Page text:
4831.0.55.001 - Tobacco Smoking in Australia: A Snapshot, 2004-05  
ARCHIVED ISSUE Released at 11:30 AM (CANBERRA TIME) 15/09/2006  First Issue
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This article provides a brief overview of the prevalence of tobacco smoking and the morbidity and mortality attributed to smoking. Information about the health system costs associated with smoking and the health status and demographic characteristics of smokers is included.


This article uses data from the 2004-05 ABS National Health Survey (NHS), previous National Health Surveys from 1995 and 2001, and the 2004-05 National Aboriginal and Torres Strait Islander Health Survey (NATSIHS). Estimates of deaths attributable to smoking which use ABS Causes of Death data are included. The article also draws on data from the 2004 National Drug Strategy Household Survey (NDSHS) (AIHW 2005).

Data were collected in the 2004-05 NHS from persons aged 18 years and over. In the 2004 NDSHS data were collected from persons aged 14 and over (with a small sample from 12-13 year olds). Both collections are household surveys which exclude homeless and institutionalised people, however the survey methodology and response rates in each survey were different.


For further information about these and related statistics, contact the National Information and Referral Service on 1300 135 070 or email <client.services@abs.gov.au>.


  • Tobacco smoking is the largest single preventable cause of death and disease in Australia (Cancer Council 2006).
  • Smoking is a key risk factor for the three diseases that cause most deaths in Australia: ischaemic heart disease, cerebrovascular disease and lung cancer. Smokers are also at increased risk of developing chronic obstructive pulmonary disease and reduced lung function (DoHA 2006).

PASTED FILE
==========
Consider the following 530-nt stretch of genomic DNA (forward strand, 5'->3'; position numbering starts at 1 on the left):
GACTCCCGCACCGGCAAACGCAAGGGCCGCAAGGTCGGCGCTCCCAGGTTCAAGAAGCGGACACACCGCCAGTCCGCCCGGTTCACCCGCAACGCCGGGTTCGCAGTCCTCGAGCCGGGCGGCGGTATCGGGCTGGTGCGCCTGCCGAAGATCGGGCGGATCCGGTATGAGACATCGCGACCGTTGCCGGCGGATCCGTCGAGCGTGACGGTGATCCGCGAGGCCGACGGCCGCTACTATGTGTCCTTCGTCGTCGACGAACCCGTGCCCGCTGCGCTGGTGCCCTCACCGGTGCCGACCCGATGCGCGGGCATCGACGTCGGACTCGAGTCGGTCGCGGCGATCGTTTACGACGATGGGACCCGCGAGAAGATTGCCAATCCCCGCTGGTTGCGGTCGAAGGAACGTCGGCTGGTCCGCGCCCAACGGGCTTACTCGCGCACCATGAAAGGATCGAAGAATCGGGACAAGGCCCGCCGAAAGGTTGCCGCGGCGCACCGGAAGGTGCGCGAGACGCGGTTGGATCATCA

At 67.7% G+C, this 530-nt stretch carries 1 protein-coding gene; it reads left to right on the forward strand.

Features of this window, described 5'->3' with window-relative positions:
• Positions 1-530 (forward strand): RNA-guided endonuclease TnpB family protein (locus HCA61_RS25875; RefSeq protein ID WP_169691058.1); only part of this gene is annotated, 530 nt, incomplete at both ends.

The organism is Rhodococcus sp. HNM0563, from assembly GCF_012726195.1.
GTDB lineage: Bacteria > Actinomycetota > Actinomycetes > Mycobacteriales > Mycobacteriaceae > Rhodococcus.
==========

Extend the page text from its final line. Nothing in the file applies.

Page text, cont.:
• Smoking in pregnancy increases the risk of health problems for both mother and child. (DoHA 2006).
  • Smoking is responsible for around 80% of all lung cancer deaths and 20% of all cancer deaths (smoking has been linked to cancers of the mouth, bladder, kidney, stomach and cervix, among others) (DoHA 2006).
  • The 2003 Australian Burden of Disease Study indicates that tobacco smoking was second behind overweight among the leading causes of burden of disease in Australia. It was estimated that tobacco smoking was responsible for about 8% of the total burden of disease and injury for all Australians (9.5% of total for males and 6.1% of total for females) (AIHW 2006: Begg et al in press).

  • In 2004-05, 23% of adults were current smokers, about 3.5 million persons (footnote 1).
  • 21% of adults reported being regular daily smokers (representing 92% of smokers), while 2% reported smoking less frequently than daily.
  • 30% of adults reported being ex-smokers and 47% reported never smoking regularly (footnote 2).
  • Rates of current smoking have decreased slightly for both men and women in recent years, based on age-adjusted estimates from the last three National Health Surveys (1995, 2001 and 2004-05) (footnote 3). Over the period 1995 to 2004-5 the estimated proportion of men who were current smokers changed from 28% to 26% , and the corresponding change for women was 22% to 20%, after adjusting for age differences (footnote 4).

Prevalence of current smoking (a)(b), 18 years and over
Graph: Prevalence of current smoking, 18 years and over

  • In 2004-05, 26% of men and 20% of women were current smokers.